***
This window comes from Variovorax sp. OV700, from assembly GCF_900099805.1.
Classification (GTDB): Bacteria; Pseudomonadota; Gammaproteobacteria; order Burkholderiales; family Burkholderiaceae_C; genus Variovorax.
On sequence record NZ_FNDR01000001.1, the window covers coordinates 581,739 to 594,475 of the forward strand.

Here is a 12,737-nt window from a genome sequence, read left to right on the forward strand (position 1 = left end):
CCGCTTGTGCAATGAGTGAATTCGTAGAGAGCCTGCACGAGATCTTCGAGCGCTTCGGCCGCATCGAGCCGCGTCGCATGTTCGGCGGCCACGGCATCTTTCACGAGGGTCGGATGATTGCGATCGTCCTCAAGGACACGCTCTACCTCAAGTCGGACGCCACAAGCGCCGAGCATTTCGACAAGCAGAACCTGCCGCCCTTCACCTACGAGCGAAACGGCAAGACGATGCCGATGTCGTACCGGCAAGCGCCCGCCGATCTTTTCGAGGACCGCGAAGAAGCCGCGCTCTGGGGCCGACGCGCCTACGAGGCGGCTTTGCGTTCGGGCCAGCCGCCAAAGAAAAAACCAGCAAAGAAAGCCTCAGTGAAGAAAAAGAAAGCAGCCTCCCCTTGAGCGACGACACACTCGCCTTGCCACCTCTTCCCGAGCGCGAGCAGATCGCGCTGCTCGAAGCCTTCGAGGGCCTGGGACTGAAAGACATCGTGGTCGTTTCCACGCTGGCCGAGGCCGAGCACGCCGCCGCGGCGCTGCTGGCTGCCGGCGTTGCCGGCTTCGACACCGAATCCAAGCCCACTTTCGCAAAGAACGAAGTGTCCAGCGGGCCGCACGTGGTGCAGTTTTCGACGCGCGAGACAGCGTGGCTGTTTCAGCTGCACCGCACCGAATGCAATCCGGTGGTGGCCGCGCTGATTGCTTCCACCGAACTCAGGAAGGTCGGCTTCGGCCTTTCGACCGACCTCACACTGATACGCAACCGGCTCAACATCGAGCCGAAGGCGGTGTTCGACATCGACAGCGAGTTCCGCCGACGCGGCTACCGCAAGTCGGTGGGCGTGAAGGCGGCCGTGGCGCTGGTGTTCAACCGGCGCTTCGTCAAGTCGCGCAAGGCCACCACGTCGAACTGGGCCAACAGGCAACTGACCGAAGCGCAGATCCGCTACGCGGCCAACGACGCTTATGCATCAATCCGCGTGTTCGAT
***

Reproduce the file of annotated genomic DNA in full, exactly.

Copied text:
This window comes from Variovorax sp. OV700, from assembly GCF_900099805.1.
Classification (GTDB): Bacteria; Pseudomonadota; Gammaproteobacteria; order Burkholderiales; family Burkholderiaceae_C; genus Variovorax.
On sequence record NZ_FNDR01000001.1, the window covers coordinates 581,739 to 594,475 of the forward strand.

Here is a 12,737-nt window from a genome sequence, read left to right on the forward strand (position 1 = left end):
CCGCTTGTGCAATGAGTGAATTCGTAGAGAGCCTGCACGAGATCTTCGAGCGCTTCGGCCGCATCGAGCCGCGTCGCATGTTCGGCGGCCACGGCATCTTTCACGAGGGTCGGATGATTGCGATCGTCCTCAAGGACACGCTCTACCTCAAGTCGGACGCCACAAGCGCCGAGCATTTCGACAAGCAGAACCTGCCGCCCTTCACCTACGAGCGAAACGGCAAGACGATGCCGATGTCGTACCGGCAAGCGCCCGCCGATCTTTTCGAGGACCGCGAAGAAGCCGCGCTCTGGGGCCGACGCGCCTACGAGGCGGCTTTGCGTTCGGGCCAGCCGCCAAAGAAAAAACCAGCAAAGAAAGCCTCAGTGAAGAAAAAGAAAGCAGCCTCCCCTTGAGCGACGACACACTCGCCTTGCCACCTCTTCCCGAGCGCGAGCAGATCGCGCTGCTCGAAGCCTTCGAGGGCCTGGGACTGAAAGACATCGTGGTCGTTTCCACGCTGGCCGAGGCCGAGCACGCCGCCGCGGCGCTGCTGGCTGCCGGCGTTGCCGGCTTCGACACCGAATCCAAGCCCACTTTCGCAAAGAACGAAGTGTCCAGCGGGCCGCACGTGGTGCAGTTTTCGACGCGCGAGACAGCGTGGCTGTTTCAGCTGCACCGCACCGAATGCAATCCGGTGGTGGCCGCGCTGATTGCTTCCACCGAACTCAGGAAGGTCGGCTTCGGCCTTTCGACCGACCTCACACTGATACGCAACCGGCTCAACATCGAGCCGAAGGCGGTGTTCGACATCGACAGCGAGTTCCGCCGACGCGGCTACCGCAAGTCGGTGGGCGTGAAGGCGGCCGTGGCGCTGGTGTTCAACCGGCGCTTCGTCAAGTCGCGCAAGGCCACCACGTCGAACTGGGCCAACAGGCAACTGACCGAAGCGCAGATCCGCTACGCGGCCAACGACGCTTATGCATCAATCCGCGTGTTCGAT